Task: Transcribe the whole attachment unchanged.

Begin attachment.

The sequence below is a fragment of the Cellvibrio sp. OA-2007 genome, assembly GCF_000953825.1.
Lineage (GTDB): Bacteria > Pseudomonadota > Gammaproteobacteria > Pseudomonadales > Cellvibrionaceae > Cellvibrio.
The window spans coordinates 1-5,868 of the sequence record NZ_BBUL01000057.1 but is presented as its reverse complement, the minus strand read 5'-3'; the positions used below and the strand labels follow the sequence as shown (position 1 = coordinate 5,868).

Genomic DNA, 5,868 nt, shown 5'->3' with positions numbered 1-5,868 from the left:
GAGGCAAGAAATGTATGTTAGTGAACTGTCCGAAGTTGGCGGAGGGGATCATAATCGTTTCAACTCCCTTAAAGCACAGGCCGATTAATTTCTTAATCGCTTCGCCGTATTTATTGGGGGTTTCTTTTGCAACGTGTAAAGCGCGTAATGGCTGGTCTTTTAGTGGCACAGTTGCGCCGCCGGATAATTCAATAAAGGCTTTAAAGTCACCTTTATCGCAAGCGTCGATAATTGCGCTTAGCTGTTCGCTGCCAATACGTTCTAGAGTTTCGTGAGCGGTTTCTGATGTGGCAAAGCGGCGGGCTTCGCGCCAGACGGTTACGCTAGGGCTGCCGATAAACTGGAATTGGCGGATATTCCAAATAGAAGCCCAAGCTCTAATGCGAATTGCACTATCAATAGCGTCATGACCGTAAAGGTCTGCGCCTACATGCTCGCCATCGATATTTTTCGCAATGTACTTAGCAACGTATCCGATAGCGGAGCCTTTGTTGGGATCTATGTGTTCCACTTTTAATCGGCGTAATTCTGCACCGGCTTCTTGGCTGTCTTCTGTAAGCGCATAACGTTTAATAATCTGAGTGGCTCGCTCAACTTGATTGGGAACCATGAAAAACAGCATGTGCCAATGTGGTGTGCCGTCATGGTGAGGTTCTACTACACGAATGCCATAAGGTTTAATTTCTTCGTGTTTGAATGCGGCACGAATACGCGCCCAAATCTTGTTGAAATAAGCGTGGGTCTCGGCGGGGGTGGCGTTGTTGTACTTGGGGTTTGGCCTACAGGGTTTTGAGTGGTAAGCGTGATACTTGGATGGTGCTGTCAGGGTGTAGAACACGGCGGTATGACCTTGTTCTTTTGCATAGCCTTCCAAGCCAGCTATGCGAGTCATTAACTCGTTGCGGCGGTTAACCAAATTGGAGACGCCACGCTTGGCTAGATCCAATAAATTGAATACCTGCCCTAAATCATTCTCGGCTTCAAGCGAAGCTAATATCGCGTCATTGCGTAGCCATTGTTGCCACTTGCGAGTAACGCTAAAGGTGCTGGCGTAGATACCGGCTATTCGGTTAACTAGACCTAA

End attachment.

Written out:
The sequence below is a fragment of the Cellvibrio sp. OA-2007 genome, assembly GCF_000953825.1.
Lineage (GTDB): Bacteria > Pseudomonadota > Gammaproteobacteria > Pseudomonadales > Cellvibrionaceae > Cellvibrio.
The window spans coordinates 1-5,868 of the sequence record NZ_BBUL01000057.1 but is presented as its reverse complement, the minus strand read 5'-3'; the positions used below and the strand labels follow the sequence as shown (position 1 = coordinate 5,868).

Genomic DNA, 5,868 nt, shown 5'->3' with positions numbered 1-5,868 from the left:
GAGGCAAGAAATGTATGTTAGTGAACTGTCCGAAGTTGGCGGAGGGGATCATAATCGTTTCAACTCCCTTAAAGCACAGGCCGATTAATTTCTTAATCGCTTCGCCGTATTTATTGGGGGTTTCTTTTGCAACGTGTAAAGCGCGTAATGGCTGGTCTTTTAGTGGCACAGTTGCGCCGCCGGATAATTCAATAAAGGCTTTAAAGTCACCTTTATCGCAAGCGTCGATAATTGCGCTTAGCTGTTCGCTGCCAATACGTTCTAGAGTTTCGTGAGCGGTTTCTGATGTGGCAAAGCGGCGGGCTTCGCGCCAGACGGTTACGCTAGGGCTGCCGATAAACTGGAATTGGCGGATATTCCAAATAGAAGCCCAAGCTCTAATGCGAATTGCACTATCAATAGCGTCATGACCGTAAAGGTCTGCGCCTACATGCTCGCCATCGATATTTTTCGCAATGTACTTAGCAACGTATCCGATAGCGGAGCCTTTGTTGGGATCTATGTGTTCCACTTTTAATCGGCGTAATTCTGCACCGGCTTCTTGGCTGTCTTCTGTAAGCGCATAACGTTTAATAATCTGAGTGGCTCGCTCAACTTGATTGGGAACCATGAAAAACAGCATGTGCCAATGTGGTGTGCCGTCATGGTGAGGTTCTACTACACGAATGCCATAAGGTTTAATTTCTTCGTGTTTGAATGCGGCACGAATACGCGCCCAAATCTTGTTGAAATAAGCGTGGGTCTCGGCGGGGGTGGCGTTGTTGTACTTGGGGTTTGGCCTACAGGGTTTTGAGTGGTAAGCGTGATACTTGGATGGTGCTGTCAGGGTGTAGAACACGGCGGTATGACCTTGTTCTTTTGCATAGCCTTCCAAGCCAGCTATGCGAGTCATTAACTCGTTGCGGCGGTTAACCAAATTGGAGACGCCACGCTTGGCTAGATCCAATAAATTGAATACCTGCCCTAAATCATTCTCGGCTTCAAGCGAAGCTAATATCGCGTCATTGCGTAGCCATTGTTGCCACTTGCGAGTAACGCTAAAGGTGCTGGCGTAGATACCGGCTATTCGGTTAACTAGACCTAA